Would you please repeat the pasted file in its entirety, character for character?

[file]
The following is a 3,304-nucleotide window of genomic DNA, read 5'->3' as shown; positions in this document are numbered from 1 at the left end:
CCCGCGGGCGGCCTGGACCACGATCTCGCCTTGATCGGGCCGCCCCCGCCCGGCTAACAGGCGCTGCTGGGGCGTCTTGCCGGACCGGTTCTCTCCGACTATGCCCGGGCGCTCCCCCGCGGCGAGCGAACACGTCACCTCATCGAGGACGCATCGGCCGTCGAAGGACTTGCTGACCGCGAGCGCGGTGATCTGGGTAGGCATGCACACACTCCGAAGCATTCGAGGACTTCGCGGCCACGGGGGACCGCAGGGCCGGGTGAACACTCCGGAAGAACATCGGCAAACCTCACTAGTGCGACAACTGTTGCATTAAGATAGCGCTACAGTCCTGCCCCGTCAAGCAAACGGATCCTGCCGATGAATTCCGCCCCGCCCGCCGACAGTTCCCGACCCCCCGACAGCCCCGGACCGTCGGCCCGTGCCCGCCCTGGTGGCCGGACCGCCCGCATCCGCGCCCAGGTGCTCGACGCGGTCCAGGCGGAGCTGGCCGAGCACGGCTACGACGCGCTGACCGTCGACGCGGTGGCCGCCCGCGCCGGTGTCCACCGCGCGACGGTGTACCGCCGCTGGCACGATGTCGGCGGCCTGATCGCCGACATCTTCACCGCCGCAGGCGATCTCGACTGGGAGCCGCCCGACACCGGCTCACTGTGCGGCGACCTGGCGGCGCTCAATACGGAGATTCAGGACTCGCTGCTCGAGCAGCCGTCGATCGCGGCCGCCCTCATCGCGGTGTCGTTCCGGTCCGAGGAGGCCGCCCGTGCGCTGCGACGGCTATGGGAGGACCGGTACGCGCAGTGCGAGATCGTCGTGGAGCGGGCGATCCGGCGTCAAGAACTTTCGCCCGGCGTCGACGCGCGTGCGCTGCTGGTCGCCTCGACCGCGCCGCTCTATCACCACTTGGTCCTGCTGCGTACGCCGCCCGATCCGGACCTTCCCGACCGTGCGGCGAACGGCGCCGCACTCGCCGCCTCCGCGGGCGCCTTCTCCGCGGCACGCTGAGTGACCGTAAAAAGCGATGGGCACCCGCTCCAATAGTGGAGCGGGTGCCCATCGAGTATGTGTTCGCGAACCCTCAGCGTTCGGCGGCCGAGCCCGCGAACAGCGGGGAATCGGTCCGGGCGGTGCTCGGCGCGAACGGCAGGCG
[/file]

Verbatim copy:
The following is a 3,304-nucleotide window of genomic DNA, read 5'->3' as shown; positions in this document are numbered from 1 at the left end:
CCCGCGGGCGGCCTGGACCACGATCTCGCCTTGATCGGGCCGCCCCCGCCCGGCTAACAGGCGCTGCTGGGGCGTCTTGCCGGACCGGTTCTCTCCGACTATGCCCGGGCGCTCCCCCGCGGCGAGCGAACACGTCACCTCATCGAGGACGCATCGGCCGTCGAAGGACTTGCTGACCGCGAGCGCGGTGATCTGGGTAGGCATGCACACACTCCGAAGCATTCGAGGACTTCGCGGCCACGGGGGACCGCAGGGCCGGGTGAACACTCCGGAAGAACATCGGCAAACCTCACTAGTGCGACAACTGTTGCATTAAGATAGCGCTACAGTCCTGCCCCGTCAAGCAAACGGATCCTGCCGATGAATTCCGCCCCGCCCGCCGACAGTTCCCGACCCCCCGACAGCCCCGGACCGTCGGCCCGTGCCCGCCCTGGTGGCCGGACCGCCCGCATCCGCGCCCAGGTGCTCGACGCGGTCCAGGCGGAGCTGGCCGAGCACGGCTACGACGCGCTGACCGTCGACGCGGTGGCCGCCCGCGCCGGTGTCCACCGCGCGACGGTGTACCGCCGCTGGCACGATGTCGGCGGCCTGATCGCCGACATCTTCACCGCCGCAGGCGATCTCGACTGGGAGCCGCCCGACACCGGCTCACTGTGCGGCGACCTGGCGGCGCTCAATACGGAGATTCAGGACTCGCTGCTCGAGCAGCCGTCGATCGCGGCCGCCCTCATCGCGGTGTCGTTCCGGTCCGAGGAGGCCGCCCGTGCGCTGCGACGGCTATGGGAGGACCGGTACGCGCAGTGCGAGATCGTCGTGGAGCGGGCGATCCGGCGTCAAGAACTTTCGCCCGGCGTCGACGCGCGTGCGCTGCTGGTCGCCTCGACCGCGCCGCTCTATCACCACTTGGTCCTGCTGCGTACGCCGCCCGATCCGGACCTTCCCGACCGTGCGGCGAACGGCGCCGCACTCGCCGCCTCCGCGGGCGCCTTCTCCGCGGCACGCTGAGTGACCGTAAAAAGCGATGGGCACCCGCTCCAATAGTGGAGCGGGTGCCCATCGAGTATGTGTTCGCGAACCCTCAGCGTTCGGCGGCCGAGCCCGCGAACAGCGGGGAATCGGTCCGGGCGGTGCTCGGCGCGAACGGCAGGCG